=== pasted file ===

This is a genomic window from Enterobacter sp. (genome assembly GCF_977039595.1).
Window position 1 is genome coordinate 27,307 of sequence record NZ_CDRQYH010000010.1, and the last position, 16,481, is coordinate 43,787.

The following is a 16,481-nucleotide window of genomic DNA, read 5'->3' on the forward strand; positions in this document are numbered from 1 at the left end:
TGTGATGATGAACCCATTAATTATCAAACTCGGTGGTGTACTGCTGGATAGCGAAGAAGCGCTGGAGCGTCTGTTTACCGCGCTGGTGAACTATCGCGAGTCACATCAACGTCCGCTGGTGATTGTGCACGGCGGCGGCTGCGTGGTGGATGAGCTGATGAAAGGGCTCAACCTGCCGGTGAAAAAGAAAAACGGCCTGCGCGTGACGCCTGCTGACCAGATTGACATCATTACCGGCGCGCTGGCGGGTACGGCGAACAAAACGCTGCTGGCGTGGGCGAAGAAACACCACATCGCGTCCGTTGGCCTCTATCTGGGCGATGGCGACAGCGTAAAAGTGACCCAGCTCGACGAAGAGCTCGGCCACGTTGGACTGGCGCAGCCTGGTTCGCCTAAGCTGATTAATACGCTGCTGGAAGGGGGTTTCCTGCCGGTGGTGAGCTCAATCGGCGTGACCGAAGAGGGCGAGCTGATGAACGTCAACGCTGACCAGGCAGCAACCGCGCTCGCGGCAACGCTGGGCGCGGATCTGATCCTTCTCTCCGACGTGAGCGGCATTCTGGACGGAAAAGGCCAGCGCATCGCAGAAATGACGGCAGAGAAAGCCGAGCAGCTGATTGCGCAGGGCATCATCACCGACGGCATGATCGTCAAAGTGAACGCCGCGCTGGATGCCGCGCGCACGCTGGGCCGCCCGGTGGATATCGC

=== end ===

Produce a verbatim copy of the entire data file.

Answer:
This is a genomic window from Enterobacter sp. (genome assembly GCF_977039595.1).
Window position 1 is genome coordinate 27,307 of sequence record NZ_CDRQYH010000010.1, and the last position, 16,481, is coordinate 43,787.

The following is a 16,481-nucleotide window of genomic DNA, read 5'->3' on the forward strand; positions in this document are numbered from 1 at the left end:
TGTGATGATGAACCCATTAATTATCAAACTCGGTGGTGTACTGCTGGATAGCGAAGAAGCGCTGGAGCGTCTGTTTACCGCGCTGGTGAACTATCGCGAGTCACATCAACGTCCGCTGGTGATTGTGCACGGCGGCGGCTGCGTGGTGGATGAGCTGATGAAAGGGCTCAACCTGCCGGTGAAAAAGAAAAACGGCCTGCGCGTGACGCCTGCTGACCAGATTGACATCATTACCGGCGCGCTGGCGGGTACGGCGAACAAAACGCTGCTGGCGTGGGCGAAGAAACACCACATCGCGTCCGTTGGCCTCTATCTGGGCGATGGCGACAGCGTAAAAGTGACCCAGCTCGACGAAGAGCTCGGCCACGTTGGACTGGCGCAGCCTGGTTCGCCTAAGCTGATTAATACGCTGCTGGAAGGGGGTTTCCTGCCGGTGGTGAGCTCAATCGGCGTGACCGAAGAGGGCGAGCTGATGAACGTCAACGCTGACCAGGCAGCAACCGCGCTCGCGGCAACGCTGGGCGCGGATCTGATCCTTCTCTCCGACGTGAGCGGCATTCTGGACGGAAAAGGCCAGCGCATCGCAGAAATGACGGCAGAGAAAGCCGAGCAGCTGATTGCGCAGGGCATCATCACCGACGGCATGATCGTCAAAGTGAACGCCGCGCTGGATGCCGCGCGCACGCTGGGCCGCCCGGTGGATATCGC